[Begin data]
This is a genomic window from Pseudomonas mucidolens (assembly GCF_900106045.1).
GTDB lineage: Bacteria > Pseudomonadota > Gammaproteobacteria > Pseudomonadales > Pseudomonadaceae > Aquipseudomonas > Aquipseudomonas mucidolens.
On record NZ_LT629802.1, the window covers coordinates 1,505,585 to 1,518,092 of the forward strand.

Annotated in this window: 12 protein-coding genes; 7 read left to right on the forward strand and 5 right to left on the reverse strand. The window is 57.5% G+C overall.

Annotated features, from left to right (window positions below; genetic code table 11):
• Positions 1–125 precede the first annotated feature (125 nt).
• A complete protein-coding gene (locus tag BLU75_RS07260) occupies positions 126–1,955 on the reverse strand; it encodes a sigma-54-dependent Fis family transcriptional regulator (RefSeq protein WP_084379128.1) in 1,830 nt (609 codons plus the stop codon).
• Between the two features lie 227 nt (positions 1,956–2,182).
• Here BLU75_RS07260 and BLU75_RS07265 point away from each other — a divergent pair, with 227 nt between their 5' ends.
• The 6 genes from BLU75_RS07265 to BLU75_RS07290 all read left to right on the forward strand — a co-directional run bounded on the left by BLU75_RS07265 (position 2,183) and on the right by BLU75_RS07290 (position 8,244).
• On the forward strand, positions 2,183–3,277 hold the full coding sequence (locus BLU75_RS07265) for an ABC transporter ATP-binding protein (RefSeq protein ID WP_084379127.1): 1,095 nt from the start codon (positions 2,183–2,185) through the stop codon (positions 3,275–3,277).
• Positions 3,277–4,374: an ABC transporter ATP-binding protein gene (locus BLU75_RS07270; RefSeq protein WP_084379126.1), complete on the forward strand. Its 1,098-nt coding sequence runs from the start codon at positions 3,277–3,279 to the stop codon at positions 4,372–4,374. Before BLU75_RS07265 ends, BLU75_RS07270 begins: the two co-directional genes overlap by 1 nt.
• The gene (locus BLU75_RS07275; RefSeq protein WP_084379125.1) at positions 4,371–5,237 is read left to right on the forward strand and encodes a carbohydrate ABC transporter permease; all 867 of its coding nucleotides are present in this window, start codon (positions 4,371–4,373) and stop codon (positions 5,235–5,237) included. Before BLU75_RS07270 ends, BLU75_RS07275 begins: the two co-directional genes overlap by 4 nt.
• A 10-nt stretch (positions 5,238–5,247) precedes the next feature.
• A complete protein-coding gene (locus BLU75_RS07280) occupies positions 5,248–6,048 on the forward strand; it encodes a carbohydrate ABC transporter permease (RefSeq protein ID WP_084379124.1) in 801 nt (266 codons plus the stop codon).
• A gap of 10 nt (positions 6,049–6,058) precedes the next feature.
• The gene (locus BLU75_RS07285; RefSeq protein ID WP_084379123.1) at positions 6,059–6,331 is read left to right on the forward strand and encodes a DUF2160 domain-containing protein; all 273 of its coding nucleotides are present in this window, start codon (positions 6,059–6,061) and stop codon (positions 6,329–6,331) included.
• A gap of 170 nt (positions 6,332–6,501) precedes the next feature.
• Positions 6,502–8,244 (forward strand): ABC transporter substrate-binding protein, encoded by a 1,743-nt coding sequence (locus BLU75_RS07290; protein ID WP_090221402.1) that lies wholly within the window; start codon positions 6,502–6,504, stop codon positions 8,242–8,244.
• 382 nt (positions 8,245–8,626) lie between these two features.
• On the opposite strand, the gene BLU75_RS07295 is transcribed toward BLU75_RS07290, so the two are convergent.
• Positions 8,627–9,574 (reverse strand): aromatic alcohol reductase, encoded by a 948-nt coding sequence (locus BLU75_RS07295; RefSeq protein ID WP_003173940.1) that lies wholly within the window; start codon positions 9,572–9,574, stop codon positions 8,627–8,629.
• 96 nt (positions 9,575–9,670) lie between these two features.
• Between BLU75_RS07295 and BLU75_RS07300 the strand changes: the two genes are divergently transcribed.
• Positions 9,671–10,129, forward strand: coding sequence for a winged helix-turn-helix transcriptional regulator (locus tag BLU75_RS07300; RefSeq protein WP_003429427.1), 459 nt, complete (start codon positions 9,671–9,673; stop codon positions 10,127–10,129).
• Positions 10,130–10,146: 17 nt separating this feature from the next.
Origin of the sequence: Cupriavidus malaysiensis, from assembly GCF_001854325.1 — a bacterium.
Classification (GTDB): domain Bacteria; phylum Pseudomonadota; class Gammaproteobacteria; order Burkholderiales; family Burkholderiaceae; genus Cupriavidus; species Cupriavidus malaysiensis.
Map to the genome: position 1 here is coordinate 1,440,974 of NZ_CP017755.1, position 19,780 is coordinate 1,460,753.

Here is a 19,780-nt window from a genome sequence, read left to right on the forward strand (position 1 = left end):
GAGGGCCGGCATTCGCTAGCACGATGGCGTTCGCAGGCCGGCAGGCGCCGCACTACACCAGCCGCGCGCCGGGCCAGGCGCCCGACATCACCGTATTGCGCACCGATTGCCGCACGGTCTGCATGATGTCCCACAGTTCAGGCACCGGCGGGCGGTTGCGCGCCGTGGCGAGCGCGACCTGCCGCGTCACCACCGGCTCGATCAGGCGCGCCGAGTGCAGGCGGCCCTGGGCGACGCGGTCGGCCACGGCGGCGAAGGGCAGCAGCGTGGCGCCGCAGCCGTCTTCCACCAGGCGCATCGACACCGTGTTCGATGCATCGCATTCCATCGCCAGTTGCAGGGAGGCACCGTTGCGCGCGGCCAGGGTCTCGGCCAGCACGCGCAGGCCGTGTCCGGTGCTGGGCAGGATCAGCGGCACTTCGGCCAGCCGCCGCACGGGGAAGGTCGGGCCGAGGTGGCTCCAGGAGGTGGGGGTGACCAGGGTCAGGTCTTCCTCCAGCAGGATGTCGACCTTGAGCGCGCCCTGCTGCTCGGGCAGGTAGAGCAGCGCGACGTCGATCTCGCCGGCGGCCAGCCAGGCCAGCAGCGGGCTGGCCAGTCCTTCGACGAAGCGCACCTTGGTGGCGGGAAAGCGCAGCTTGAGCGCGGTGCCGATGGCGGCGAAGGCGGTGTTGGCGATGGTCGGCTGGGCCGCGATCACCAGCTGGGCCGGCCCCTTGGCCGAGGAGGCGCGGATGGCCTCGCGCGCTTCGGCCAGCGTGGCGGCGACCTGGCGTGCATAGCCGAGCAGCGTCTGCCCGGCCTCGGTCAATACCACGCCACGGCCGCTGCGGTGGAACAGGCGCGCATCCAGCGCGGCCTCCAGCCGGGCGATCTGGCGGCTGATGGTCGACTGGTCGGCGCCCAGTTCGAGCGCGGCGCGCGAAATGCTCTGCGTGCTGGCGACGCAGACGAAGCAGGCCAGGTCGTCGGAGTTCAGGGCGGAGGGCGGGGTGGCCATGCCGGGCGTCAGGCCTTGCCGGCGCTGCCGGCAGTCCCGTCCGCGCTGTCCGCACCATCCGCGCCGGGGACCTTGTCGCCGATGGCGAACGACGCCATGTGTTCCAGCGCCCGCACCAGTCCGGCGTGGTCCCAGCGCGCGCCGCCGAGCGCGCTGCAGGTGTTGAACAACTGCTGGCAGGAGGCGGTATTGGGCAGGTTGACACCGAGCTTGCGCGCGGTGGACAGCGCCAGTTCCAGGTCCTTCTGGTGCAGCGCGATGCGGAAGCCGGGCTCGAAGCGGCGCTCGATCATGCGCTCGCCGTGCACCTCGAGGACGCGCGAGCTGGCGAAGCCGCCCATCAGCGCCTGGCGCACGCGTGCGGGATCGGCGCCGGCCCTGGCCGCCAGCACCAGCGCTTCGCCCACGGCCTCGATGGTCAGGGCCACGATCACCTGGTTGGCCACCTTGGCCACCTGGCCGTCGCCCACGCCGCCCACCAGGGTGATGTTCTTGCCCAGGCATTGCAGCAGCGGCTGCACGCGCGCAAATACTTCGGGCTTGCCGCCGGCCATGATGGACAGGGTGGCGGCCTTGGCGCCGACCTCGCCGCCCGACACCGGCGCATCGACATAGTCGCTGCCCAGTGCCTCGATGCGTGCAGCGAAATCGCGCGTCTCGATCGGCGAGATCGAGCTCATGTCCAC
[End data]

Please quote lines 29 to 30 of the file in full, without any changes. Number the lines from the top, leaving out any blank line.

Map to the genome: position 1 here is coordinate 1,440,974 of NZ_CP017755.1, position 19,780 is coordinate 1,460,753.

Here is a 19,780-nt window from a genome sequence, read left to right on the forward strand (position 1 = left end):